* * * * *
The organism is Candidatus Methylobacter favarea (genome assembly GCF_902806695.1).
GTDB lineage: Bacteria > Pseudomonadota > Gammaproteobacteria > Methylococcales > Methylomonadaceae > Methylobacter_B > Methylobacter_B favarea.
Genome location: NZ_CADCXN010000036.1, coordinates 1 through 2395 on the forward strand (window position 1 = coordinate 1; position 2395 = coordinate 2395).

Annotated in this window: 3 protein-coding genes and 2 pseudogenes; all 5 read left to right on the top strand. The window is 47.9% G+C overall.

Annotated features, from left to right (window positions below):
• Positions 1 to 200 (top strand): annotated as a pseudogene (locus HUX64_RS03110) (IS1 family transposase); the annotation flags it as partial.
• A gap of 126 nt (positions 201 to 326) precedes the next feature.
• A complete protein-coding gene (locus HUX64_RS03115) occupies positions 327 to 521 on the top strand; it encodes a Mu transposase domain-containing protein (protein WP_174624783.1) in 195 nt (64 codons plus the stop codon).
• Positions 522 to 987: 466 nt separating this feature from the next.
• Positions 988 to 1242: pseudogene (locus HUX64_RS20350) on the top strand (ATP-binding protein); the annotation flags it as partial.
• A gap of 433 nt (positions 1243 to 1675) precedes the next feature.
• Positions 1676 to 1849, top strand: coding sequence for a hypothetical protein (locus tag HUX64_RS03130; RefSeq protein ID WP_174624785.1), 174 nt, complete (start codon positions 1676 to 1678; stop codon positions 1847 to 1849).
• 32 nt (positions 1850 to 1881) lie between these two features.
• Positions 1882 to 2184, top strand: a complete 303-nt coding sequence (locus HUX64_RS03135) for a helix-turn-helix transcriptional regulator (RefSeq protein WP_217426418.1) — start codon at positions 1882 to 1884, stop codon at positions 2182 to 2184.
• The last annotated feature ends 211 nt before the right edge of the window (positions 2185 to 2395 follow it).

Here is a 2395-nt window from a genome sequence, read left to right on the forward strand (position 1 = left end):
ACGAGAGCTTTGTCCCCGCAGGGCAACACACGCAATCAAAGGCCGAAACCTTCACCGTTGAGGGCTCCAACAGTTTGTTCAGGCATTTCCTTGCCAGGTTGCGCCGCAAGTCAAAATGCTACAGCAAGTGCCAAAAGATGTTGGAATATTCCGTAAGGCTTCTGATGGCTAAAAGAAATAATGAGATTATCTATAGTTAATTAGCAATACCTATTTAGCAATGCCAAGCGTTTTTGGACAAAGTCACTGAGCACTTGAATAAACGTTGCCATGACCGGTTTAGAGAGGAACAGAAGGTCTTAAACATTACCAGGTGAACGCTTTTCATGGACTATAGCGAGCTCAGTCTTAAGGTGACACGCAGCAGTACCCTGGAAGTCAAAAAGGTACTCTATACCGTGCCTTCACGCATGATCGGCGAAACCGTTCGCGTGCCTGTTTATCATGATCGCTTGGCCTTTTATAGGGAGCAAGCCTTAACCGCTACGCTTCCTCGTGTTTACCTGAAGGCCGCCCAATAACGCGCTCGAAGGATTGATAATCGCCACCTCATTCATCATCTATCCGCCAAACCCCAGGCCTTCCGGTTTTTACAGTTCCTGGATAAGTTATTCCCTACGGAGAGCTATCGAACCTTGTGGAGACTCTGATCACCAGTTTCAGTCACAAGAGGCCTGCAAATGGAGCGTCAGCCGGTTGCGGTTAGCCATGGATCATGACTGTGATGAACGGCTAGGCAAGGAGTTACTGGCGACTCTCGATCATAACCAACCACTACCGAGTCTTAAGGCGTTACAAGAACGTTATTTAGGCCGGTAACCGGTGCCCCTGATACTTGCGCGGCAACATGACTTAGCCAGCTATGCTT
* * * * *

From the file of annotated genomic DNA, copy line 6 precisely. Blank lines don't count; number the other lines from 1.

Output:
• Positions 1 to 200 (top strand): annotated as a pseudogene (locus HUX64_RS03110) (IS1 family transposase); the annotation flags it as partial.